and Her Voices
It. That's what her son
called talking to yourself. "You're doing it again, Mother," he said each time he caught her.
She talked aloud on her
daily walks, and in the car. She talked things out in the kitchen and when she was having a bath.
Unlike the "good talking
to" she had done in her youth, silently chastising herself for every small misdeed, this one was jolly fun. Everyone in her
repertoire of voices loved her and thought she was the cream of the crop—witty, bright, a lovely person to spend time
"It worries me," her son
said. "And it's not fair to the family."
"But it's perfectly harmless,"
"I haven't killed anyone, destroyed property. I'm still the law abiding citizen I've always been."
"What if you slip over
"I'm sorry, Mother, but
it had to be said."
"Edge?" Alice repeated, as if she hadn't quite heard him. "As in madness? I've thought of that."
She really had and the
possibility frightened her. She wondered if that was how madness happened. One slip, two, and the person could never pull
herself back out. Perhaps the person didn't want to.
Yes, it had nearly happened
to her once. When her son was small, she had felt ineffectual every time he cried, and he seemed to be always crying. She
had wanted to sink into a Never Never Land, trusting that others would come and rescue the infant and just leave her to rest.
She knew about the lost boys in Never Never Land, but she had always hoped for a Never Never Land of Happiness for lost mothers.
"I think, an appointment
with Dr. Deepa might help," said her son. "Might as well get everything checked out."
"Might as well," said
She hadn't seen Benjamin
Deepa in some time. She wondered how his family was doing and if he was thinking about retiring soon. The waiting room was
full of babies and haggard women. There were older men, too, but they weren't alone. Each of them had a woman to lean on.
When her turn came, her
son patted her arm and she patted his.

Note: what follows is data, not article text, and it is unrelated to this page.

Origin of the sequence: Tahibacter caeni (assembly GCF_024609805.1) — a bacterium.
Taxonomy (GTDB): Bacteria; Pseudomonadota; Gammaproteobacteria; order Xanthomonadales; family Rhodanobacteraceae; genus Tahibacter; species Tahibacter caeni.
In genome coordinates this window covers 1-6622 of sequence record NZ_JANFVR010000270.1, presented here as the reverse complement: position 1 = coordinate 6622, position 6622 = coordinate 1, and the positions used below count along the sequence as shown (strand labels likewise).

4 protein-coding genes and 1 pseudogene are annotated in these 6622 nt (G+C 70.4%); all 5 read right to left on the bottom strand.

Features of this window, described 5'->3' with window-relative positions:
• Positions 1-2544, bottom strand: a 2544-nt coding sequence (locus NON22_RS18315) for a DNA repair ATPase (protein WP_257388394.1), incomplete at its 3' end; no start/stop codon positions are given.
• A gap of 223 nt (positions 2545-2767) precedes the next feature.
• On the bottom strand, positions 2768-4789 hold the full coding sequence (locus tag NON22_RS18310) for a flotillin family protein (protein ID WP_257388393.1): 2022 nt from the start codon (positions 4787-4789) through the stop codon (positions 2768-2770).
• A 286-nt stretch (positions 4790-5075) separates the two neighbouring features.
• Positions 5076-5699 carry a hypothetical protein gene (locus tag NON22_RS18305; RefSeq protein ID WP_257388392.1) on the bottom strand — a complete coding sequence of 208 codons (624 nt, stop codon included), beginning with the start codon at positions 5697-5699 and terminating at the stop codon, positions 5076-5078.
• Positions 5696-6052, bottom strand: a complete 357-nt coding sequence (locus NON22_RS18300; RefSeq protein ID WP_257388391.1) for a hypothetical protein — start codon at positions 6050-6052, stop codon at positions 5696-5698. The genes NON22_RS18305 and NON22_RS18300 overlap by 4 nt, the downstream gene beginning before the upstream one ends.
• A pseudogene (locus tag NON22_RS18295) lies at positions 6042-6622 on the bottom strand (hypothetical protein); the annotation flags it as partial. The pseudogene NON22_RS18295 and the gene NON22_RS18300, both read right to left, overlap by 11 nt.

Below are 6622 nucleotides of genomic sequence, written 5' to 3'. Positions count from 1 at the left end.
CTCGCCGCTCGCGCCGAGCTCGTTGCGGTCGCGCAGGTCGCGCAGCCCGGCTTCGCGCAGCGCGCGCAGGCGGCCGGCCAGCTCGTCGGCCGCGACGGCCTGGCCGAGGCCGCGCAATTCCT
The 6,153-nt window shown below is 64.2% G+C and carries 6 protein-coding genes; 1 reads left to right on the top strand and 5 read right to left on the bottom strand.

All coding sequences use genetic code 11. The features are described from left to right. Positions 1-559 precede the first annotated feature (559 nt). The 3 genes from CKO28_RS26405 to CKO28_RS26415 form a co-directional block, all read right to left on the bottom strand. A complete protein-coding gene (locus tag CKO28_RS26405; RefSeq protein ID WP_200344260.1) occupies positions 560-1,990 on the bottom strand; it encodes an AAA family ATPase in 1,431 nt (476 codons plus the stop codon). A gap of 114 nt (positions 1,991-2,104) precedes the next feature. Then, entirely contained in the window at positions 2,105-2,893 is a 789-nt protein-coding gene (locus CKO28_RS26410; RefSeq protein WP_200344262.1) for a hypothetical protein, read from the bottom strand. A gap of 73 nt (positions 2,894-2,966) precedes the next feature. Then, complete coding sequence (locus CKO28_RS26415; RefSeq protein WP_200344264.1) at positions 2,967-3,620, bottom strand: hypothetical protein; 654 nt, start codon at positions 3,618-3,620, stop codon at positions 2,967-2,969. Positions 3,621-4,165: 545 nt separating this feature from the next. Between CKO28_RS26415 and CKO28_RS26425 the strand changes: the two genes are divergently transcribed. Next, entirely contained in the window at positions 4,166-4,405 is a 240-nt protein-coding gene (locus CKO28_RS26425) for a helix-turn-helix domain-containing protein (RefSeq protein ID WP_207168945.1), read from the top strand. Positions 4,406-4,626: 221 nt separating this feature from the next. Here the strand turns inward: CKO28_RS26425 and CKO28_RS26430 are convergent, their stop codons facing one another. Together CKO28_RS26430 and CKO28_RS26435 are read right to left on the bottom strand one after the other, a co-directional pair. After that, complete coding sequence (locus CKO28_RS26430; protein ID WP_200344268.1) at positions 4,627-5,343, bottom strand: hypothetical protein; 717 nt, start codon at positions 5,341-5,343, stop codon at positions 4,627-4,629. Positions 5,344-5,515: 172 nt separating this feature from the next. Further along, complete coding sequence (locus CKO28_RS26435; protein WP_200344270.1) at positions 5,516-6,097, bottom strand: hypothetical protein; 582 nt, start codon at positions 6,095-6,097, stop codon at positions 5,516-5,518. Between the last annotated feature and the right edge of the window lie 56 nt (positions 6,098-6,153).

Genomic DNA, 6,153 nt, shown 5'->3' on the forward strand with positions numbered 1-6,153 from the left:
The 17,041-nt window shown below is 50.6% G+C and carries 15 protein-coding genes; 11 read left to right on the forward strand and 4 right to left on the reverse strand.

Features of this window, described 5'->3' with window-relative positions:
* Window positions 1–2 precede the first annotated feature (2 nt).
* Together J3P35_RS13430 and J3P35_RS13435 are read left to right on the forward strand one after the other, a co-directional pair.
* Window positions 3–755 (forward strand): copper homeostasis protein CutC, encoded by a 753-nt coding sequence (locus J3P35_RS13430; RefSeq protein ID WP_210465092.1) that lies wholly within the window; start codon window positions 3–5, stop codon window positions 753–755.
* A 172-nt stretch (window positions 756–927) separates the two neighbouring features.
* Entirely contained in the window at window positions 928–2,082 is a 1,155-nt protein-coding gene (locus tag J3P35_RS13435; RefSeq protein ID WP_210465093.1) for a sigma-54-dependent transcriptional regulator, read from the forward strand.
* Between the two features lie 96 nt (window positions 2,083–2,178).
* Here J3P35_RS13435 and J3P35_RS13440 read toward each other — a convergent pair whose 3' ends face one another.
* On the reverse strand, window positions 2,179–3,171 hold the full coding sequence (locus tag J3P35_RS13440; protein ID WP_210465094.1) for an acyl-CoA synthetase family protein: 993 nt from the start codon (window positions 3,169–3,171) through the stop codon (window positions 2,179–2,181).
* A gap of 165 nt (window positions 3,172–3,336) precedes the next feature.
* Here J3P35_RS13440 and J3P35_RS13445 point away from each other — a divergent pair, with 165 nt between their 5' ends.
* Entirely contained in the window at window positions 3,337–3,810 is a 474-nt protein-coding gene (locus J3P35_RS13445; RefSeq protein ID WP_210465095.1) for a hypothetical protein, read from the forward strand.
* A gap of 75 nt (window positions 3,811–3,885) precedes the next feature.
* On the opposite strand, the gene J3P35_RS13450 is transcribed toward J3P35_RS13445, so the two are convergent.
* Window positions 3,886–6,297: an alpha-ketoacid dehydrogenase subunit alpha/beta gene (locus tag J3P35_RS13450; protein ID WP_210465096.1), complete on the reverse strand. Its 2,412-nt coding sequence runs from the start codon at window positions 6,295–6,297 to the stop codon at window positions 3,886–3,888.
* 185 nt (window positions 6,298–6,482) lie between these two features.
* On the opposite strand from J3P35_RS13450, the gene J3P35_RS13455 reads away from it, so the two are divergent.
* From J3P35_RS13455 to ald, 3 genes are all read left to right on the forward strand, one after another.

"How are you, Alice?" Benjamin Deepa shook her hand and led her to a chair in his
"I'm fine, Benjamin, just
fine." Now that she said fine, it seemed rather silly to be here. She was wasting his time. "And how's the family?"
"Doing well." Doctor Deepa
opened her chart. "Looks like we have some tests due." He rhymed them off—thyroid, cholesterol, blood count. We'll get
some dates set up."
Alice folded her hands. She might as well get it over with. "My
son thinks I may be going mad."
Benjamin Deepa clicked
his ballpoint pen several times and leaned back in his chair. "And how would he define mad?"
"He catches me talking
"Common. Many people do."
"I also answer back,"
"And do you like the answers
you get?" He let out a deep laugh.
He thought she was fine,
but to put her mind at ease, he could refer her to someone else, someone who was a specialist in the field.
"A psychiatrist, you mean,"
"Or psychologist. If this
is really something you want to explore. I shouldn't think it would take more than one or two sessions."
"I'll think about it,"
said Alice. It was one thing to go to Benjamin; it was quite
another to go to someone that specialized in the field. Someone who was used to seeing neurosis and psychosis would surely
find something wrong with her. She didn't want to know and it was definitely too late in the game to change. Besides, she
liked herself the way she was.
Yes, for the first time,
she liked herself.
"Dr. Deepa says I'm fine,"
she told her son. "People talk to themselves for a number of reasons, most of them benign. Since I am not under stress, am
happy and reasonably healthy there is nothing to worry about." She sounded as if she were reading a report, and her son nodded.
Perhaps he didn't quite believe her, and she promised herself to be careful not to be caught again.
That night, lying in the
bathtub, she wondered if she had missed her calling. Perhaps she could have been a performer. Perhaps there was still time.
The auditions for the community talent show were next month. She had circled the date in red.
She could showcase her
voices. Maybe she could perfect some of the voices she heard on TV. She had got a few of the politicians down, and one or
two of the old stars. She might throw in a singer or two.
Alice McKay Voice Star.
She smiled, quite pleased with herself.
Louisa Howerow's short stories, non-fiction pieces and poems have appeared on the Internet,
and in small press magazines and literary journals. Her most recent short stories found a home in Canadian Stories and in the Birmingham Arts Journal.